Right sized Jenkins masters
Bursting to the cloud (through CloudBees DEV@cloud)
He then switched gear to address a use case where teams can start using cloud resources when they run out of build capacity on their local build farm. He walked through the underlying technological pieces built at CloudBees using LXC. 

CloudBursting: Supported by LXC containers on CloudBees

The neat thing with the above technology piece is that we have used it to offer OSX build slaves in the cloud. 
We have an article [2] highlights on how to use cloud bursting with CloudBees. The key advantage is that users pay for builds-by-the-minute.

Traceability
Organizations are looking at continuous delivery to deliver software often. They often use Jenkins to build binaries and use tools such as Puppet and Chef to deploy these binaries in production. However, if something does go wrong in production environment, it is quite a challenge to tie these back to the commit that caused issues. The traceability work in Jenkins ties this loose end. So post deployment, Puppet/Chef notifies a Jenkins plugin and Jenkins calculates its finger print and maintains it in the internal database. This fingerprint can be used to track where the commits have landed and help diagnose failures faster. We have an article [3] that describes how to set this up with Puppet.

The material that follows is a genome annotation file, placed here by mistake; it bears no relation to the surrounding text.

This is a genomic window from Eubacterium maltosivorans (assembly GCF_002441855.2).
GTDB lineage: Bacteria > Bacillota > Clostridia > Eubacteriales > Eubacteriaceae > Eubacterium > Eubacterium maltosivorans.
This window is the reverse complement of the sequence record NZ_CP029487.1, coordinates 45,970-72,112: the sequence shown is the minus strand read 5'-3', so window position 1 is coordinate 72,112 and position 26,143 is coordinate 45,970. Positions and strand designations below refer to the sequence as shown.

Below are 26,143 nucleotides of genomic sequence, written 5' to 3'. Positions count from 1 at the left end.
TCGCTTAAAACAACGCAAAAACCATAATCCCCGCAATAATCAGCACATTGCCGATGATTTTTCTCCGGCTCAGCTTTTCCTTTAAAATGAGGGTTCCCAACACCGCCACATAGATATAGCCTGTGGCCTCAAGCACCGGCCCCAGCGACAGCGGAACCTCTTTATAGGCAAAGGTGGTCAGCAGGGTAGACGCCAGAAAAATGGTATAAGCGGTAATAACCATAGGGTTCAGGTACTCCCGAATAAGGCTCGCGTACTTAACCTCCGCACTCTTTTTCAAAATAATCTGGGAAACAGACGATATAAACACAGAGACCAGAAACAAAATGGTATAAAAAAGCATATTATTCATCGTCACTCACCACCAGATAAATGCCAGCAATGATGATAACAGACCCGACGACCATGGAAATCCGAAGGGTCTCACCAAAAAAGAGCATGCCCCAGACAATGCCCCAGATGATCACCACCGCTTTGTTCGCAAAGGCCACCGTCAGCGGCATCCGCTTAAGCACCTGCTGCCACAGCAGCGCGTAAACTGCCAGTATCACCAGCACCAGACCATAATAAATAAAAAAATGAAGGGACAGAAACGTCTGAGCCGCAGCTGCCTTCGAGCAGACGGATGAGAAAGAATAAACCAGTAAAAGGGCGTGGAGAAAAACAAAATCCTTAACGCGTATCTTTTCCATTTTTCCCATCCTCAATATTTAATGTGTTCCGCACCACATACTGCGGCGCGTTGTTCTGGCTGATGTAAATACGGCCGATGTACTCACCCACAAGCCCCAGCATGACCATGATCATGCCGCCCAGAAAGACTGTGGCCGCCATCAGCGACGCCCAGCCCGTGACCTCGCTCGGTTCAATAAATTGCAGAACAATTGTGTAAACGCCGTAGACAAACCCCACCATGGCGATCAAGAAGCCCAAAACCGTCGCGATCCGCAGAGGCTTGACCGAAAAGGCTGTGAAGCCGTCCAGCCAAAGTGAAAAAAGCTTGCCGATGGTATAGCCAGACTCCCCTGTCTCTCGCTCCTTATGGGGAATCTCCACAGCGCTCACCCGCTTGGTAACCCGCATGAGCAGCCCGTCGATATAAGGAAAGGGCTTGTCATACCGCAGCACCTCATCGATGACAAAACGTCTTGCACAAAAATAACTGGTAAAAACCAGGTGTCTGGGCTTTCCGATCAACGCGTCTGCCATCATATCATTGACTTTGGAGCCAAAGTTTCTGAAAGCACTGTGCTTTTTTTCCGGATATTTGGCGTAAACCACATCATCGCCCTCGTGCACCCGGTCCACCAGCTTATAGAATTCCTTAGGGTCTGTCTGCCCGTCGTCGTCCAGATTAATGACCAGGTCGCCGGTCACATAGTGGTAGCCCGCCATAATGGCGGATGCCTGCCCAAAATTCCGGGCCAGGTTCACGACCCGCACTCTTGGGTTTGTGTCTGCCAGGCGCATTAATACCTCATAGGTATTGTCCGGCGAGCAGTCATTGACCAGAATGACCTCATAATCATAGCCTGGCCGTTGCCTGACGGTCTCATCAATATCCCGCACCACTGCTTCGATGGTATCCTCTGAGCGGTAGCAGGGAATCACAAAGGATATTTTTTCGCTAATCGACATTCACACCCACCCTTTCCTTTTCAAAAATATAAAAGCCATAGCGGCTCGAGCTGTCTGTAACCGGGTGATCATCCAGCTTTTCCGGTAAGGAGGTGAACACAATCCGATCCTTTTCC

Finger prints flow through Jenkins, Puppet and Chef


-- Harpreet Singh

Harpreet is vice president of product management at CloudBees. 
Follow Harpreet on Twitter



Tuesday, August 12, 2014

Automation, Innovation and Continuous Delivery - Mario Cruz

This is part of a series of blog posts in which various CloudBees technical experts have summarized presentations from the Jenkins User Conferences (JUC). This post is written by Steve Harris, SVP Products, CloudBees about a presentation given by Mario Cruz of Choose Digital at JUC Boston.